Political managers: How joined-up got dressed up - The Government tries to persuade us that, with departmental cooperation, it has a new way to run things. Yet there are plenty of precedents

Political managers: How joined-up got dressed up - The Government tries to persuade us that, with departmental cooperation, it has a new way to run things. Yet there are plenty of precedents - By the time this is published, one hopes, the horrors of Mozam

by MICHAEL HESELTINE
Last Updated: 31 Aug 2010

By the time this is published, one hopes, the horrors of Mozambique will, along with the floods, have subsided. The breakdown in good relations between the Foreign Office and the Ministry of Defence was portrayed as a breakdown in joined-up government - this apparently being some quite new approach to the process-es of government that was invented a couple of years ago by the incoming Labour administration.

For as long as I have served at any ministerial level we have always had joined-up government. The only novelty in the concept was in the name.

The name was the message. And I never cease to be amazed how Fleet Street first swallows the hook only to regurgitate it not long after, as the naive simplicity of the breathless overstatements are overtaken by the cock-ups of everyday Whitehall life.

The Cabinet Office machine is that body of civil servants located in Whitehall but with an interconnecting door to No 10; it coordinates the workings of government.

Ministerial and senior official life consists of wall-to-wall meetings called to resolve inter-departmental disputes that cannot be cleared by correspondence. Matters not resolved by officials move up the ladder to groups of ministers, Cabinet committees or the Cabinet itself.

All day, every day of the working week, issues are raised, disputed and resolved. The surprise is how few examples exist of breakdown in the traditional pattern of decision-making.

To delude oneself into believing that there is a fail-safe system is the prerogative of those who have been out of government for a long time and have probably never actually run any significant organisation in the interim.

Of course the decision-making process can often be too slow. There is nothing new in prime ministers using a colleague to act as trouble-shooter or progress-chaser.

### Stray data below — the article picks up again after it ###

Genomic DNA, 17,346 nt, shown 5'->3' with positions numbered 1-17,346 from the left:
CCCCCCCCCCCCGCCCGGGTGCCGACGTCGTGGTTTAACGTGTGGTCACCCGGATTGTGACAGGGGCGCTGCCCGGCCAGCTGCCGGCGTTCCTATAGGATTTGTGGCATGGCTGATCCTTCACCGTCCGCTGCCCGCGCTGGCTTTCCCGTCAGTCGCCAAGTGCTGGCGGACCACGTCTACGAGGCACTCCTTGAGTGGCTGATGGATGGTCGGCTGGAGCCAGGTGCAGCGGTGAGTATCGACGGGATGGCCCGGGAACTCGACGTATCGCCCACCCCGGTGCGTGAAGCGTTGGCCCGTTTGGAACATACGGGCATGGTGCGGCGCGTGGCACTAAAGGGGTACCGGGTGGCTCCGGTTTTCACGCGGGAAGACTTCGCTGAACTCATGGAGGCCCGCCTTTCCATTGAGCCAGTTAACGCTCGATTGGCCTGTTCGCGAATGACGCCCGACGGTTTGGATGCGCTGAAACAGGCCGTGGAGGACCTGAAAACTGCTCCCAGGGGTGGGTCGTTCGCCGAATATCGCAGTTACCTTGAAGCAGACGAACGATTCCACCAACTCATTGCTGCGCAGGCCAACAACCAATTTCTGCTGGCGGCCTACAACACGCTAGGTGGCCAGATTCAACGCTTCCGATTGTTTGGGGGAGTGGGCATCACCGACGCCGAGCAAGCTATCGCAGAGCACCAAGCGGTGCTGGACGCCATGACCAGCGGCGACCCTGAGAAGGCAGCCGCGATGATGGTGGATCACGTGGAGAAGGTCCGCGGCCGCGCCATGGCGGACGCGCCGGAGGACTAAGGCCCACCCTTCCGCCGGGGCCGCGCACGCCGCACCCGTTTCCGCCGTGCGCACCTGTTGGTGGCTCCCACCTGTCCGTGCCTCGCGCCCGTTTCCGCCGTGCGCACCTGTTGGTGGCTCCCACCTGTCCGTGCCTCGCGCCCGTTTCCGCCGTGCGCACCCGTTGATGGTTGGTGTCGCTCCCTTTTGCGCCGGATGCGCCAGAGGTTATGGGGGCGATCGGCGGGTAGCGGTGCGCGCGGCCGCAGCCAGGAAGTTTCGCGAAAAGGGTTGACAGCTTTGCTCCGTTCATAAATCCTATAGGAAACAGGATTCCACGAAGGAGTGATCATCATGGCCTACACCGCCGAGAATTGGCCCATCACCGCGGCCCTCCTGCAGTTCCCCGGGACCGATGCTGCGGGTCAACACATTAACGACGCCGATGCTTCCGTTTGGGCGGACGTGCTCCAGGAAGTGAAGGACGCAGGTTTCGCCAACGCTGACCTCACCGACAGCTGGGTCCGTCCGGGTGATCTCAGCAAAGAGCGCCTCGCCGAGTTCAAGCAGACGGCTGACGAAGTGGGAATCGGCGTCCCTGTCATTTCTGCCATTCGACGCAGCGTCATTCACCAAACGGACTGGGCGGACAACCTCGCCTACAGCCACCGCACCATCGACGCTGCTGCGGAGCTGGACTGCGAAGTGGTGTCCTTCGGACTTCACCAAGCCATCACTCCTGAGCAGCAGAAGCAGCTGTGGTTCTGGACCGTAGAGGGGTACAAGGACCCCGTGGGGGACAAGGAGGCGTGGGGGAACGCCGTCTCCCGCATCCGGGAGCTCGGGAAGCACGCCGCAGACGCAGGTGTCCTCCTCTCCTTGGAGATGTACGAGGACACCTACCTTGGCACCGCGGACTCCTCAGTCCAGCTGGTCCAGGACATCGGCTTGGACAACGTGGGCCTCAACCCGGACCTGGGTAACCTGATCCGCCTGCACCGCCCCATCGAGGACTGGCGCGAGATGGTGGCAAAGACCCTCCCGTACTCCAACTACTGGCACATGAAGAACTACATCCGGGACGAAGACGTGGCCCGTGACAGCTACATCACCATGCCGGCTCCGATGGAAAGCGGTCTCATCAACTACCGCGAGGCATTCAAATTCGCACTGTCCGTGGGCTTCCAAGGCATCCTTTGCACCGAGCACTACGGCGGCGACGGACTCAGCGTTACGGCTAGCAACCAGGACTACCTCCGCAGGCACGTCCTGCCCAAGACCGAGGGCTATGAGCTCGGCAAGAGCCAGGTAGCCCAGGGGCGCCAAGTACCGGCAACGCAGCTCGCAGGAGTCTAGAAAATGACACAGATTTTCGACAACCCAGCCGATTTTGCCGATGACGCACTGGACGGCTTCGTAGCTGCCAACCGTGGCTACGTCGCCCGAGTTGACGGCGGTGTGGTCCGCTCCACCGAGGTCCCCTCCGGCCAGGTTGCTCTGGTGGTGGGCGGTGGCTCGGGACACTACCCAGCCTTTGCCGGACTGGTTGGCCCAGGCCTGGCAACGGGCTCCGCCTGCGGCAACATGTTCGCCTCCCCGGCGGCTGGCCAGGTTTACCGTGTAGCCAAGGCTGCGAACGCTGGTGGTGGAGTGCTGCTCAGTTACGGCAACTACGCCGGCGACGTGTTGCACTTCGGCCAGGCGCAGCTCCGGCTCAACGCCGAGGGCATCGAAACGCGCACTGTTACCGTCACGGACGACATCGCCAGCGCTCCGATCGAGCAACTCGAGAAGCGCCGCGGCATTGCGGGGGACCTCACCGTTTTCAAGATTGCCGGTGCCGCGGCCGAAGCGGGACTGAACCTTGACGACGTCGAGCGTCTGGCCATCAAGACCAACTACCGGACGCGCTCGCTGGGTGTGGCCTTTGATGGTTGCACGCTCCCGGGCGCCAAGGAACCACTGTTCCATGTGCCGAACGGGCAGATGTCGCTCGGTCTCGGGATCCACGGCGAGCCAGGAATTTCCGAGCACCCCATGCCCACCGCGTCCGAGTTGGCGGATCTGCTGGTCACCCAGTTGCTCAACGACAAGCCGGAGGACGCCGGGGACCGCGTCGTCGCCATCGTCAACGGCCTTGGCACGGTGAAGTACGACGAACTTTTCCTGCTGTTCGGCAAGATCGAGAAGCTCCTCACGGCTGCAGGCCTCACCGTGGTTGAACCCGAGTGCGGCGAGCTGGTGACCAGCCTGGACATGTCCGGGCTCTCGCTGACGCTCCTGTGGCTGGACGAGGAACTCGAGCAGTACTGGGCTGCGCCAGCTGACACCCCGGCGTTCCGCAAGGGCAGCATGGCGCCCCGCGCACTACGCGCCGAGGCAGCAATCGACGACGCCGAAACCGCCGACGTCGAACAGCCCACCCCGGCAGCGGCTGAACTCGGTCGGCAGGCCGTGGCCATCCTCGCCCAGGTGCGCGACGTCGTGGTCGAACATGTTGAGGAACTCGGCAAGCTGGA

Certainly, John Major used me for such a role and there are precedents aplenty stretching back. Anyone who has held such a task would be the first to warn of its limitations. Too junior an appointment and the big beasts will circumnavigate the system.

Too senior a colleague runs the risk of fuelling media speculation as to who is actually running the show.

I made sure that I never moved without the prime minister's authority. In that way we were joined up - although I would never claim that we avoided every pitfall.

So is there another more novel concept of 'joined-upedness' that manages to inject some strategic thinking into the workings of government?

There is nothing new here either. Every prime minister of modern times has sought to create one sort of think tank or another in order to achieve just such a purpose. John Major had action teams embracing large parts of Whitehall to pursue agenda items to which he attached priority. Ministers and mandarins met to progress-chase the citizen's charter or the deregulation programme. Ministerial responsibilities were reshuffled independent of ministers themselves where it was deemed important to secure better coordination for strate-gic purposes.

Two examples. First, the increased involvement of the Department of Trade and Industry in the science spend. The advocates of blue-skies research funding found their champions in the Department of Education, where the universities held sway. At the other end of the spectrum were the advocates of applied research, from which more tangible and earlier results were expected.

The joined-up solution was the Foresight programme, which brought leading academics and industrialists together in the search for optimum strategic solutions.

Second, the Department of Employment was merged with the Department of Education. The logic was clear. Lack of education is a key factor in long-term unemployment.

Helping the unemployed back to work often requires a degree of training, even, tragically, the opportunity to learn to read and write for the first time. Any positive approach to the problem leads to the conclusion that education and training should be seen as a through-life concept.

Prime ministers will juggle their ministerial pack to suit their priorities and their manifesto. The pattern that emerges will vary according to personal judgment and political priority.

The Department of Energy was part of the original DTI. It was hived off by Ted Heath in the oil crisis of 1973 to concentrate full Cabinet ministerial authority on the issues of the moment. By the early 1990s privatisation had gutted much of the Depart-ment, which was remerged with the DTI.

What no prime minister can do is avoid Macmillan's famous warning that it is 'events, dear boy, events', that upset the best-laid plans, however joined-up their architect may believe them to be.

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